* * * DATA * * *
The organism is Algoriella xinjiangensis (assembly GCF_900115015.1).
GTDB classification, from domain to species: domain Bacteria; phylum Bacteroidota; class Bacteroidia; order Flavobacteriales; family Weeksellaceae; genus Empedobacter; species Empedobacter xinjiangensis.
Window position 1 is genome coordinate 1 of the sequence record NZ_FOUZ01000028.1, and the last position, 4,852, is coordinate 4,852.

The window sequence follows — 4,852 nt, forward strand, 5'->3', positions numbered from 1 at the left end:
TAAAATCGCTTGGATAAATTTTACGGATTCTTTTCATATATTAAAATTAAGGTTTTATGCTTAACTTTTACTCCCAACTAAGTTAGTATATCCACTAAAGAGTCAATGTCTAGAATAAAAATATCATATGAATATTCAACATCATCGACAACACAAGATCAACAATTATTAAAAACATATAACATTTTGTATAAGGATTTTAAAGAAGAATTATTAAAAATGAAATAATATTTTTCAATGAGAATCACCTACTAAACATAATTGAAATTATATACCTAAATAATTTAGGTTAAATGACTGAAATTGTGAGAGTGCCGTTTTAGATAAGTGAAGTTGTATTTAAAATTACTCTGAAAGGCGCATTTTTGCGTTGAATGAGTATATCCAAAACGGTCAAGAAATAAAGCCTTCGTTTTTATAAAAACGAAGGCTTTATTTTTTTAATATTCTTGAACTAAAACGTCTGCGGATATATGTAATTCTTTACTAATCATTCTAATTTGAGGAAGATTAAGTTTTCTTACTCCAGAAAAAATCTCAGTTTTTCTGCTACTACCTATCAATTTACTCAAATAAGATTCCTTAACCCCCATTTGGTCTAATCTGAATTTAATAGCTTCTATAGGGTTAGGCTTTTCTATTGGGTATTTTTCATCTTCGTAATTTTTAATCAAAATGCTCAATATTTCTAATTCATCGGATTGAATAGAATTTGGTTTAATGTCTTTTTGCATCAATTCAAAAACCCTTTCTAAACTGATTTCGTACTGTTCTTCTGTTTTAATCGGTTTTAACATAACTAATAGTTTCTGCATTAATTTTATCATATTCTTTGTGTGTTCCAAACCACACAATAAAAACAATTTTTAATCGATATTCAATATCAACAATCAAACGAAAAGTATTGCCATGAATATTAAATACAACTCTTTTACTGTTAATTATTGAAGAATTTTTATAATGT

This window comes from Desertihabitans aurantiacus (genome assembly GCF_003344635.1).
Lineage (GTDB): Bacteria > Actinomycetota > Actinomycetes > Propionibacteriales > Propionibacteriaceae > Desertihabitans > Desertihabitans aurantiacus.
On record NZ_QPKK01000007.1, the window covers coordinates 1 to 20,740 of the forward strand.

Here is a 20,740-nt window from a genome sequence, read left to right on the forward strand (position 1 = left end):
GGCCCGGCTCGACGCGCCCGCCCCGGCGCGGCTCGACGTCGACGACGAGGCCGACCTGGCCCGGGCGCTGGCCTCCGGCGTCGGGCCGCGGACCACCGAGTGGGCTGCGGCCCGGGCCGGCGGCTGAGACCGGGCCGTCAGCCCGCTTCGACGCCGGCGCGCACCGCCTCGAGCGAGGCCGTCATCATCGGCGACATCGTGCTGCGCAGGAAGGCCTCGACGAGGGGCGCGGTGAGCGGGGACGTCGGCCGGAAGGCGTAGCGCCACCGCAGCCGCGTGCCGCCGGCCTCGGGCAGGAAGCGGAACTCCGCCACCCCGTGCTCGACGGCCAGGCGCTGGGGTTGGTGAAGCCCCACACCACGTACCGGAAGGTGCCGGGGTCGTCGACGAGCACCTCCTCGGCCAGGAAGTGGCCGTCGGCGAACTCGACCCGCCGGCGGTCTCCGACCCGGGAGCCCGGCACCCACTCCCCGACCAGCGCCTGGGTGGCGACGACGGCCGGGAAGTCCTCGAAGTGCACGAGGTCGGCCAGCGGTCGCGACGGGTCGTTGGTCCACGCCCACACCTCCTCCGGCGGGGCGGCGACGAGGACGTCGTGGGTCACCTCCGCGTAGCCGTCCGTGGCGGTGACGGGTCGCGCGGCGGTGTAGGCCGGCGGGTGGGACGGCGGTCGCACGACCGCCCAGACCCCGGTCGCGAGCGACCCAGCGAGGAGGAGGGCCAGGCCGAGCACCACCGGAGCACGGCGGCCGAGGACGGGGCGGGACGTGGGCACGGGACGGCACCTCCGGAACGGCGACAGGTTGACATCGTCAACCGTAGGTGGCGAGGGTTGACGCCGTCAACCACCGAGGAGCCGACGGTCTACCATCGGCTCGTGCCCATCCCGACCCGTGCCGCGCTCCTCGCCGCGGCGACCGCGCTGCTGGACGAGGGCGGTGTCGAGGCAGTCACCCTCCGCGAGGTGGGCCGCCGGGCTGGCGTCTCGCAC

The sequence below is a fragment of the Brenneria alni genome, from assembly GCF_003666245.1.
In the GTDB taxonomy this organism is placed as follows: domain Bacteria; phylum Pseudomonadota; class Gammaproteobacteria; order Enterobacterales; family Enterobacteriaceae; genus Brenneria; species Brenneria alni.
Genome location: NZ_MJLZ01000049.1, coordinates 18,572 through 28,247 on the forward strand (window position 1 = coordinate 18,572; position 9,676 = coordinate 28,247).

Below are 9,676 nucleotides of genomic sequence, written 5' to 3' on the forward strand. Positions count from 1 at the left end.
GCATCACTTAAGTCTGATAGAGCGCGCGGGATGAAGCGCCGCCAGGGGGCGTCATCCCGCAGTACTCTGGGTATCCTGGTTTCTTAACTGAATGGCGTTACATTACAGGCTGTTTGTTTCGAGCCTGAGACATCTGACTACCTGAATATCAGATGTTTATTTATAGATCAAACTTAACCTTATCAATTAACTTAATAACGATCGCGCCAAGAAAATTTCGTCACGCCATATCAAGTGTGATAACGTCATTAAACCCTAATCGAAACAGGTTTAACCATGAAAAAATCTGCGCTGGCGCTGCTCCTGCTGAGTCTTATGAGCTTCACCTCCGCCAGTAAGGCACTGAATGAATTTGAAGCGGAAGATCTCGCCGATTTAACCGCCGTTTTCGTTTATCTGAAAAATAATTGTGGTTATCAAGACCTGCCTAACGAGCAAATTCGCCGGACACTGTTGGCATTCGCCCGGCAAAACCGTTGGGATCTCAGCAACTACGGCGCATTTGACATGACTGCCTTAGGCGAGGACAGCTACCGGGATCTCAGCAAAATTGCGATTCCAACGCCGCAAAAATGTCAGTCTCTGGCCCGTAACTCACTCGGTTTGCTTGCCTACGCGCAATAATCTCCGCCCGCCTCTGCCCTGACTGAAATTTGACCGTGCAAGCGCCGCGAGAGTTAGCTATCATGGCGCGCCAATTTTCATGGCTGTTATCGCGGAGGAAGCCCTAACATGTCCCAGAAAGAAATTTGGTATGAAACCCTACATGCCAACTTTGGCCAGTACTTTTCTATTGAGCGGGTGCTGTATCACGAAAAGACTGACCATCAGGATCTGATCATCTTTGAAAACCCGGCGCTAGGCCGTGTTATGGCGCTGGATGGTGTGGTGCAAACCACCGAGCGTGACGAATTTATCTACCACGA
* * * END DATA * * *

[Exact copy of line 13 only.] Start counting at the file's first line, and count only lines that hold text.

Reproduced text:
Genome location: NZ_MJLZ01000049.1, coordinates 18,572 through 28,247 on the forward strand (window position 1 = coordinate 18,572; position 9,676 = coordinate 28,247).